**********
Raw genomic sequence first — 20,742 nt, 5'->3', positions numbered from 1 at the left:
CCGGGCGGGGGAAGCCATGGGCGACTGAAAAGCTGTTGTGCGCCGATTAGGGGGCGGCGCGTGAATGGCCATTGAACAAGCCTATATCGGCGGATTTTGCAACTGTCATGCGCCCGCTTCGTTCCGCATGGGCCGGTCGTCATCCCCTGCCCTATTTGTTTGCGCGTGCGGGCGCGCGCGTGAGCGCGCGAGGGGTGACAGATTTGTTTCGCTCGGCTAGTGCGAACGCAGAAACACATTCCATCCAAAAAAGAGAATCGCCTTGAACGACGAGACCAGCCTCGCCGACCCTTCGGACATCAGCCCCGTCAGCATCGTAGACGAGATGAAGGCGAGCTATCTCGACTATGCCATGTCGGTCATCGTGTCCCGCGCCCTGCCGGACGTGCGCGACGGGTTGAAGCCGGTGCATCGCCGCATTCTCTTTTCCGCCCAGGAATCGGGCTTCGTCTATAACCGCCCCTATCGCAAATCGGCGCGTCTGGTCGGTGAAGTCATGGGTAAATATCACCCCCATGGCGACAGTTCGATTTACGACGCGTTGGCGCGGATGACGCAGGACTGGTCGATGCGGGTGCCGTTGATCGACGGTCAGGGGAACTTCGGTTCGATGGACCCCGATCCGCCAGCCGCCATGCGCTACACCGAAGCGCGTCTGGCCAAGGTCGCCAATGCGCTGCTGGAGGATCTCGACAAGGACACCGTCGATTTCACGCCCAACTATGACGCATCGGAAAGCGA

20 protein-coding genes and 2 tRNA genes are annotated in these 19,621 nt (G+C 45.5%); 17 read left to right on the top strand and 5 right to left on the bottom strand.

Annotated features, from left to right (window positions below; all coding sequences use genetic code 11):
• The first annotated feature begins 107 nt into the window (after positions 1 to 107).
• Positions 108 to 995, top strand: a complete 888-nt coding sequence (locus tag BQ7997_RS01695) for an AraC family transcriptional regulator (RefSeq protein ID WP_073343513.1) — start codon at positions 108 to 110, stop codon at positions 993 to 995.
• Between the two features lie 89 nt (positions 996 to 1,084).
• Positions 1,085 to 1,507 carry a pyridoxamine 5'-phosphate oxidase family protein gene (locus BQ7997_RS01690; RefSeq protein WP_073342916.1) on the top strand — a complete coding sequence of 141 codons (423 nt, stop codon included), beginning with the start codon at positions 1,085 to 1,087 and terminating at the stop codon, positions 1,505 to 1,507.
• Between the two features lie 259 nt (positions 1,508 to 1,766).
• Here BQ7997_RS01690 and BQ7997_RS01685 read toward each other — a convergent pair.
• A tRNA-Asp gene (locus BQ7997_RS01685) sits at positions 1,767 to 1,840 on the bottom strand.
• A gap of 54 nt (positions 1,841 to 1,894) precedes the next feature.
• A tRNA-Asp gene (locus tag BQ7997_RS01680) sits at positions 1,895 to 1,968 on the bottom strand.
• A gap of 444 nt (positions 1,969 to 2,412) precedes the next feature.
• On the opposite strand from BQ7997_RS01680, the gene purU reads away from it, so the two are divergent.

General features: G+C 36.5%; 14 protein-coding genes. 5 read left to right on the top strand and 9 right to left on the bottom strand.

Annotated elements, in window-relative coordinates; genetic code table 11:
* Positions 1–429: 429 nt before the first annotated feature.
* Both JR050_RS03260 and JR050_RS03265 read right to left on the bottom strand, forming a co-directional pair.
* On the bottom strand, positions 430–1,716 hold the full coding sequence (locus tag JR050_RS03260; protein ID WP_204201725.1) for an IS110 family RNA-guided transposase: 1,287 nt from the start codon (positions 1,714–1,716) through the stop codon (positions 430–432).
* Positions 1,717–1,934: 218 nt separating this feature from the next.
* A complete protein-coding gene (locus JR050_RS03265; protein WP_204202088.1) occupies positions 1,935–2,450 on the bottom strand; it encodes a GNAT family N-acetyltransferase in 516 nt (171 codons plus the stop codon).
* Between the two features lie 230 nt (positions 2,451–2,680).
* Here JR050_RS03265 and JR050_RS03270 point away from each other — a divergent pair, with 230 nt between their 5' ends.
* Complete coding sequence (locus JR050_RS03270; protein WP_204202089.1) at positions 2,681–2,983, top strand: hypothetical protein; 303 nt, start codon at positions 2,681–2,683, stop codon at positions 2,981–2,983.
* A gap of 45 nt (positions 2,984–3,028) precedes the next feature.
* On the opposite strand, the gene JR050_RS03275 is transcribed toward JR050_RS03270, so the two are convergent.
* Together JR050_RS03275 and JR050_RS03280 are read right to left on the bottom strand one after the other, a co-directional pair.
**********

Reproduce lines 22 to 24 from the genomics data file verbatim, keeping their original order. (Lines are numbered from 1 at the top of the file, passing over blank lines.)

* A complete protein-coding gene (locus JR050_RS03265; protein WP_204202088.1) occupies positions 1,935–2,450 on the bottom strand; it encodes a GNAT family N-acetyltransferase in 516 nt (171 codons plus the stop codon).
* Between the two features lie 230 nt (positions 2,451–2,680).
* Here JR050_RS03265 and JR050_RS03270 point away from each other — a divergent pair, with 230 nt between their 5' ends.